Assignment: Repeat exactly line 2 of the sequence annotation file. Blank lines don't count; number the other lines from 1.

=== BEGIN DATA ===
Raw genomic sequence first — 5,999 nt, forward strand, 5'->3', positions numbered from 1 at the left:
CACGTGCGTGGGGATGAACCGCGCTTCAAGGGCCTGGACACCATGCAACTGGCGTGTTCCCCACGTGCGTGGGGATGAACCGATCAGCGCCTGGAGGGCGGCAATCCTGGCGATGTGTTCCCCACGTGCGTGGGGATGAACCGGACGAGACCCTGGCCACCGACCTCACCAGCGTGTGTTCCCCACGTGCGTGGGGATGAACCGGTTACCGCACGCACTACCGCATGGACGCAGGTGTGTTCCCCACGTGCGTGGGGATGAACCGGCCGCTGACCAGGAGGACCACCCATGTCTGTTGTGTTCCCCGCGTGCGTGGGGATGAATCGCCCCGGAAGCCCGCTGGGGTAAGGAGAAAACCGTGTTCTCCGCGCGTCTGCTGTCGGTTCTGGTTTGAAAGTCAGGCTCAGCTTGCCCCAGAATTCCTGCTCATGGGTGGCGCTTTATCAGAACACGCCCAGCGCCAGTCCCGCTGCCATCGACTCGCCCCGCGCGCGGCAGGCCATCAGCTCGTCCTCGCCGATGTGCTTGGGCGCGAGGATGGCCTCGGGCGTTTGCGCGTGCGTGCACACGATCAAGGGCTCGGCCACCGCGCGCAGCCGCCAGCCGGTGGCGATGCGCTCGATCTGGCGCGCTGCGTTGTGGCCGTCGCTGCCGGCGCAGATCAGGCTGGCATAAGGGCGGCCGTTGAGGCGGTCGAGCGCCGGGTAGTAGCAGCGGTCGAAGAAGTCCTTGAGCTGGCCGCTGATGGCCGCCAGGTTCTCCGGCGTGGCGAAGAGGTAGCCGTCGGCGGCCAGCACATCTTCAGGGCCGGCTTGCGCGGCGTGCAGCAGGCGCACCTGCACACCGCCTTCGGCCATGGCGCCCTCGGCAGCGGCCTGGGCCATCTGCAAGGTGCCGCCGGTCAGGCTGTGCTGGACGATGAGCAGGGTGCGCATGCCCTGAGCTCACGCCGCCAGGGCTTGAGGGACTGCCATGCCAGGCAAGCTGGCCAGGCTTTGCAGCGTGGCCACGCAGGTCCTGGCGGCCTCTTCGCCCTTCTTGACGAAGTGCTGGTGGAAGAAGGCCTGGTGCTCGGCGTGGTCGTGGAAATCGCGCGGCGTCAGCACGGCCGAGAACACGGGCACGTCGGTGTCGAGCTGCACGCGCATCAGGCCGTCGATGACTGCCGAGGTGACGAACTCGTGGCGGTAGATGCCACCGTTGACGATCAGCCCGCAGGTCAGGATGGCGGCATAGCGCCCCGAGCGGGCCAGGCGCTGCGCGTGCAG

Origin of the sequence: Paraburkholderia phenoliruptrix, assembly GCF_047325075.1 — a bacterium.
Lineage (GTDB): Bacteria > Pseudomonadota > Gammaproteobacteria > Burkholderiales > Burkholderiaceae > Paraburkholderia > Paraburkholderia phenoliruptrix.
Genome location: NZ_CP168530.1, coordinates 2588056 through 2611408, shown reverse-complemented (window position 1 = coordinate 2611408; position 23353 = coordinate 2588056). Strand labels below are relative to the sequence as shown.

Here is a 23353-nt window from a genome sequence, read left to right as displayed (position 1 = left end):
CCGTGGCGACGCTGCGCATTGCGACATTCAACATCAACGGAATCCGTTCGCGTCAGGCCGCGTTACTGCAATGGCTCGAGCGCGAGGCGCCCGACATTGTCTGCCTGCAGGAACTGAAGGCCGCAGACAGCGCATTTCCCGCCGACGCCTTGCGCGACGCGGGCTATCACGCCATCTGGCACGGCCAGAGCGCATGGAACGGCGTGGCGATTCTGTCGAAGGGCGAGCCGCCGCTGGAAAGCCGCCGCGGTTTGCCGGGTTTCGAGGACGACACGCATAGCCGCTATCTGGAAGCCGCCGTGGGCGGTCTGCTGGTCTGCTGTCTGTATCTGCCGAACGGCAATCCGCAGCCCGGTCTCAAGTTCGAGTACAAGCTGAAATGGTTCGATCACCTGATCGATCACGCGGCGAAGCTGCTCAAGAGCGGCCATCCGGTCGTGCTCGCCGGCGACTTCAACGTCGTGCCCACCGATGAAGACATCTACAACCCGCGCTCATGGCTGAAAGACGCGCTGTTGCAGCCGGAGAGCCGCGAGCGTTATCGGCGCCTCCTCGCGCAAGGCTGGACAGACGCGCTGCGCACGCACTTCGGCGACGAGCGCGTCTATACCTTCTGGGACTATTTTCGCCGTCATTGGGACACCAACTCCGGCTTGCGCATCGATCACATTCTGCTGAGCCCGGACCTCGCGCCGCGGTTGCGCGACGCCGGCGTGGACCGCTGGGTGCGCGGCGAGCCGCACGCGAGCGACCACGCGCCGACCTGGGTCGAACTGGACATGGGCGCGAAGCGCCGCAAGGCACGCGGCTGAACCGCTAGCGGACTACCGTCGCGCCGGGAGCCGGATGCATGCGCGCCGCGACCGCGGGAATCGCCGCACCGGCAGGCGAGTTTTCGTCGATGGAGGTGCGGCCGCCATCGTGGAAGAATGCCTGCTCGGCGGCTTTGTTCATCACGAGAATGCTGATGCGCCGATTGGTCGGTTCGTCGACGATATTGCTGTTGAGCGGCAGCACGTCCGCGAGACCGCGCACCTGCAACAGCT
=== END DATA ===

CACGTGCGTGGGGATGAACCGCGCTTCAAGGGCCTGGACACCATGCAACTGGCGTGTTCCCCACGTGCGTGGGGATGAACCGATCAGCGCCTGGAGGGCGGCAATCCTGGCGATGTGTTCCCCACGTGCGTGGGGATGAACCGGACGAGACCCTGGCCACCGACCTCACCAGCGTGTGTTCCCCACGTGCGTGGGGATGAACCGGTTACCGCACGCACTACCGCATGGACGCAGGTGTGTTCCCCACGTGCGTGGGGATGAACCGGCCGCTGACCAGGAGGACCACCCATGTCTGTTGTGTTCCCCGCGTGCGTGGGGATGAATCGCCCCGGAAGCCCGCTGGGGTAAGGAGAAAACCGTGTTCTCCGCGCGTCTGCTGTCGGTTCTGGTTTGAAAGTCAGGCTCAGCTTGCCCCAGAATTCCTGCTCATGGGTGGCGCTTTATCAGAACACGCCCAGCGCCAGTCCCGCTGCCATCGACTCGCCCCGCGCGCGGCAGGCCATCAGCTCGTCCTCGCCGATGTGCTTGGGCGCGAGGATGGCCTCGGGCGTTTGCGCGTGCGTGCACACGATCAAGGGCTCGGCCACCGCGCGCAGCCGCCAGCCGGTGGCGATGCGCTCGATCTGGCGCGCTGCGTTGTGGCCGTCGCTGCCGGCGCAGATCAGGCTGGCATAAGGGCGGCCGTTGAGGCGGTCGAGCGCCGGGTAGTAGCAGCGGTCGAAGAAGTCCTTGAGCTGGCCGCTGATGGCCGCCAGGTTCTCCGGCGTGGCGAAGAGGTAGCCGTCGGCGGCCAGCACATCTTCAGGGCCGGCTTGCGCGGCGTGCAGCAGGCGCACCTGCACACCGCCTTCGGCCATGGCGCCCTCGGCAGCGGCCTGGGCCATCTGCAAGGTGCCGCCGGTCAGGCTGTGCTGGACGATGAGCAGGGTGCGCATGCCCTGAGCTCACGCCGCCAGGGCTTGAGGGACTGCCATGCCAGGCAAGCTGGCCAGGCTTTGCAGCGTGGCCACGCAGGTCCTGGCGGCCTCTTCGCCCTTCTTGACGAAGTGCTGGTGGAAGAAGGCCTGGTGCTCGGCGTGGTCGTGGAAATCGCGCGGCGTCAGCACGGCCGAGAACACGGGCACGTCGGTGTCGAGCTGCACGCGCATCAGGCCGTCGATGACTGCCGAGGTGACGAACTCGTGGCGGTAGATGCCACCGTTGACGATCAGCCCGCAGGTCAGGATGGCGGCATAGCGCCCCGAGCGGGCCAGGCGCTGCGCGTGCAG